African-American Girls Share Their #MeToo Moments at Oakland High Schools

7 min
Chrisiana Vaughn, a sophomore at Oakland Unified’s Skyline High School, says sexual harassment on campus and even in the classroom is common. A report that probed the experiences of girls of color at district schools found that those experiences were surprisingly common. Chrisiana is pictured here at her Girls Inc. after-school program. (Lee Romney/KQED)

On a recent evening, Oakland high school girls trickled into a squat portable classroom in a city park to laugh, bond and work on a research project. The group, here for their after-school program run by Girls Inc., chose a harsh topic this semester: rape culture and the over-sexualization of girls of color.

It’s one that resonates with many of the young women here, because sexual harassment is a part of their lives ... at school. Chrisiana Vaughn, a sophomore at Skyline High School, steps into a quiet room to talk about it.

Chrisiana Vaughn is among a group of Oakland teen girls who participate in an after-school program run by Girls Inc. of Alameda County. This semester they’re researching rape culture and the over-sexualization of girls. (Lee Romney/KQED)

“I would be walking to class and I wouldn't want to be bothered or anything, and somebody will come up to me and hug me,” she shares. “I’d be like, ‘OK, enough is enough, like stop hugging me.' And then they keep hugging me and keep hugging me and won't let me go. Then it gets to the point, like, 'OK, I said stop. Like, stop.'”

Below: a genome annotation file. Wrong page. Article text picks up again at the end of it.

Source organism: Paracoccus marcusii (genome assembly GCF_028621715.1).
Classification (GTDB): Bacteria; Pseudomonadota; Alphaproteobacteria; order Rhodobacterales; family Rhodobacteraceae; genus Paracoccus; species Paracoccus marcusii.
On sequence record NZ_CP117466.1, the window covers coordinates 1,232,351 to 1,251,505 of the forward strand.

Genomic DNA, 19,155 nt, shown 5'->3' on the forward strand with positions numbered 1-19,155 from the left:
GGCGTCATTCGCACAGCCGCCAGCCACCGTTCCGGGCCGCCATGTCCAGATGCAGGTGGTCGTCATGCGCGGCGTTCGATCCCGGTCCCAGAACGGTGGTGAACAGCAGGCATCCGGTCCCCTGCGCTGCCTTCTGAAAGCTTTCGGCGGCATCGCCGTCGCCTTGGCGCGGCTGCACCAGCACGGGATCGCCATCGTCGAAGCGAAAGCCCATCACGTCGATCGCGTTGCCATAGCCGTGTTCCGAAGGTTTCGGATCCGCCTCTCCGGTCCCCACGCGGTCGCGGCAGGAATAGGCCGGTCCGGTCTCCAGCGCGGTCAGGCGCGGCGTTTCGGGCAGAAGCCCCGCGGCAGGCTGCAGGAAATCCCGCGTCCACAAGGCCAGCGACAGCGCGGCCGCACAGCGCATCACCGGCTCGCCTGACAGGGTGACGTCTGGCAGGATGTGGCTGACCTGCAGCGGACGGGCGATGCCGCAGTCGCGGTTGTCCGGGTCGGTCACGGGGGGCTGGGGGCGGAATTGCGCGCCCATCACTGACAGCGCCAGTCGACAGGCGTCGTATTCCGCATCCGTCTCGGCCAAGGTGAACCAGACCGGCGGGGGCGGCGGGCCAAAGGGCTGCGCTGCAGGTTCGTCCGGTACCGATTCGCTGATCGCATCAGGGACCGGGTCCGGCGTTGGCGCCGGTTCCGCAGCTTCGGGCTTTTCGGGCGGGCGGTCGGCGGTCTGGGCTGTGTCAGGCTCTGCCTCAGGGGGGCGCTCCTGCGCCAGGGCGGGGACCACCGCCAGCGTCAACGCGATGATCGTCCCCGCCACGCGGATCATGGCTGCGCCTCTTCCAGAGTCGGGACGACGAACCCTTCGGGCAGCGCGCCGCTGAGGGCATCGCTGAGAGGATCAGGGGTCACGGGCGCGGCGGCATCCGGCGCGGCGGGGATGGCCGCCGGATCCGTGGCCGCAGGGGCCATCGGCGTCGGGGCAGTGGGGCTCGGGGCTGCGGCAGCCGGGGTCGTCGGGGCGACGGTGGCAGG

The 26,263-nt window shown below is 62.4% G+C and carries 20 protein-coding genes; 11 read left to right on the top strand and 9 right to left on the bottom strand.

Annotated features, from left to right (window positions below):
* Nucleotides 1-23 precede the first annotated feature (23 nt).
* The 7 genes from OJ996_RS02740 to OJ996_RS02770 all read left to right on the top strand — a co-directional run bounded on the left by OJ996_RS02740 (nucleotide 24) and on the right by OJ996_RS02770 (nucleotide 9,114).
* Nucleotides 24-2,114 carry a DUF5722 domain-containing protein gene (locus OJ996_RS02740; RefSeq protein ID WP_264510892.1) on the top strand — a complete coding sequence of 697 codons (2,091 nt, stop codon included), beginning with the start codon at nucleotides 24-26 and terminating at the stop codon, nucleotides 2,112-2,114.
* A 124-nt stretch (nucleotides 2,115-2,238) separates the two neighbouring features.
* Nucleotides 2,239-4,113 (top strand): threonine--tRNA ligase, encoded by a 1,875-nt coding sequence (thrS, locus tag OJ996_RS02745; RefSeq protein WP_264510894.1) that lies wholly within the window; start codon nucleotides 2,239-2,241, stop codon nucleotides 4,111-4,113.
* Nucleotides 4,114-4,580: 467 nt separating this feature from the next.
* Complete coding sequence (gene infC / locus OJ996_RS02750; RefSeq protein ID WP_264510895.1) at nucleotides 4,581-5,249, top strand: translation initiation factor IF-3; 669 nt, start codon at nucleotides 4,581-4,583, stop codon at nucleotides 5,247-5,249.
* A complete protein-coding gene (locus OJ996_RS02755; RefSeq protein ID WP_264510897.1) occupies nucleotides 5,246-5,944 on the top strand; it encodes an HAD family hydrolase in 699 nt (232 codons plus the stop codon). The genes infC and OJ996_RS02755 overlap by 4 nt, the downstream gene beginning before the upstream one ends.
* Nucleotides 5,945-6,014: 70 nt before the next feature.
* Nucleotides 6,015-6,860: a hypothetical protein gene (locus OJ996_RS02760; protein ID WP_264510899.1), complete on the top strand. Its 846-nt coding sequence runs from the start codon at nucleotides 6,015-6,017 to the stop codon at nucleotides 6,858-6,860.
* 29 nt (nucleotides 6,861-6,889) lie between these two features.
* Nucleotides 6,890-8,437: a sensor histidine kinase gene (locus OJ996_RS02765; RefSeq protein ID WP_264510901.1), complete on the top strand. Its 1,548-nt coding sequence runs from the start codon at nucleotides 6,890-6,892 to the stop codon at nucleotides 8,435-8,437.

Chrisiana is 16 with long hair and a big, warm smile. She says boys often grope and touch girls without their consent while in class. But she’s seen the girls get in trouble when they get fed up and lash out.

“The teacher will have to send her out," Chrisiana says, “instead of, like, asking the boy, ‘What are you doing?’ And sending him out.”

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Then there’s the steady stream of sexualized name calling. “Almost every corner you turn,” Chrisiana explains, “you could hear a boy calling a girl a ‘ho.’ I have never heard a teacher ever say, ‘Hey, don't call her a ‘ho.’”

Asked about Chrisiana’s descriptions of harassment, Skyline High School co-principal Nancy Bloom says teachers and staff at Skyline are on the lookout, and when “we know about it, see it, witness it, we absolutely deal with it.” If teachers send girls out of class, she adds, it’s to help maintain a calm learning environment.

But Bloom agrees that sexual harassment occurs at Skyline -- and by her guess, at just about every high school in the country -- and adults have an obligation to help students “learn the right way to navigate the world.”

Chrisiana’s experiences, it turns out, are fairly common districtwide, at least for some students. A few years ago, the Oakland Unified School District participated in a study to better understand the experiences of girls of color. It was conducted by the Alliance for Girls, an Oakland-based nonprofit that brings together dozens of organizations that serve girls in the Bay Area, including the one Chrisiana belongs to.

The study was released in 2016. Its most unexpected finding? Most of the girls who took part in focus groups relayed experiences with sexual harassment, according to Alliance for Girls Executive Director Emma Mayerson. And African-American girls in particular reported being punished and misunderstood when they tried to stand up for themselves.

Chrisiana wasn’t part of the focus groups, but she echoed the findings in just about every way.